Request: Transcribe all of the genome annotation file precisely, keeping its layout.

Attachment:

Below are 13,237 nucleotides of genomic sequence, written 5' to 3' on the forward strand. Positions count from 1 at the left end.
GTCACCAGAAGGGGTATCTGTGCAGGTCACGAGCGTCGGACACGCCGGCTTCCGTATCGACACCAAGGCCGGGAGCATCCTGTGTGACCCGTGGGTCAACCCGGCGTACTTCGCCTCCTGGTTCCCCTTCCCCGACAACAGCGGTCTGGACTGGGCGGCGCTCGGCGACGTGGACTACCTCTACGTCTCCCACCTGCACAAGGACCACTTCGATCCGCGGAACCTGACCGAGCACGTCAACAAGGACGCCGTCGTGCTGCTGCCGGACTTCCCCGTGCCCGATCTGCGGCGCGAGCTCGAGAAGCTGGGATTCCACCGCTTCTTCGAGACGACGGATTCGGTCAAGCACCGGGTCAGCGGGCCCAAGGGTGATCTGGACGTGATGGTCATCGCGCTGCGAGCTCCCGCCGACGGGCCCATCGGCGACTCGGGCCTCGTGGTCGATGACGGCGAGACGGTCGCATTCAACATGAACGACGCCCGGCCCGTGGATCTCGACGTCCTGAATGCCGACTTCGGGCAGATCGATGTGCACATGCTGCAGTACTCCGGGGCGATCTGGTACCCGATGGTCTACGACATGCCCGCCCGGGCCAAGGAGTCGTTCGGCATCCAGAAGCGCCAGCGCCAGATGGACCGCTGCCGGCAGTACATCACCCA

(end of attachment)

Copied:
Below are 13,237 nucleotides of genomic sequence, written 5' to 3' on the forward strand. Positions count from 1 at the left end.
GTCACCAGAAGGGGTATCTGTGCAGGTCACGAGCGTCGGACACGCCGGCTTCCGTATCGACACCAAGGCCGGGAGCATCCTGTGTGACCCGTGGGTCAACCCGGCGTACTTCGCCTCCTGGTTCCCCTTCCCCGACAACAGCGGTCTGGACTGGGCGGCGCTCGGCGACGTGGACTACCTCTACGTCTCCCACCTGCACAAGGACCACTTCGATCCGCGGAACCTGACCGAGCACGTCAACAAGGACGCCGTCGTGCTGCTGCCGGACTTCCCCGTGCCCGATCTGCGGCGCGAGCTCGAGAAGCTGGGATTCCACCGCTTCTTCGAGACGACGGATTCGGTCAAGCACCGGGTCAGCGGGCCCAAGGGTGATCTGGACGTGATGGTCATCGCGCTGCGAGCTCCCGCCGACGGGCCCATCGGCGACTCGGGCCTCGTGGTCGATGACGGCGAGACGGTCGCATTCAACATGAACGACGCCCGGCCCGTGGATCTCGACGTCCTGAATGCCGACTTCGGGCAGATCGATGTGCACATGCTGCAGTACTCCGGGGCGATCTGGTACCCGATGGTCTACGACATGCCCGCCCGGGCCAAGGAGTCGTTCGGCATCCAGAAGCGCCAGCGCCAGATGGACCGCTGCCGGCAGTACATCACCCA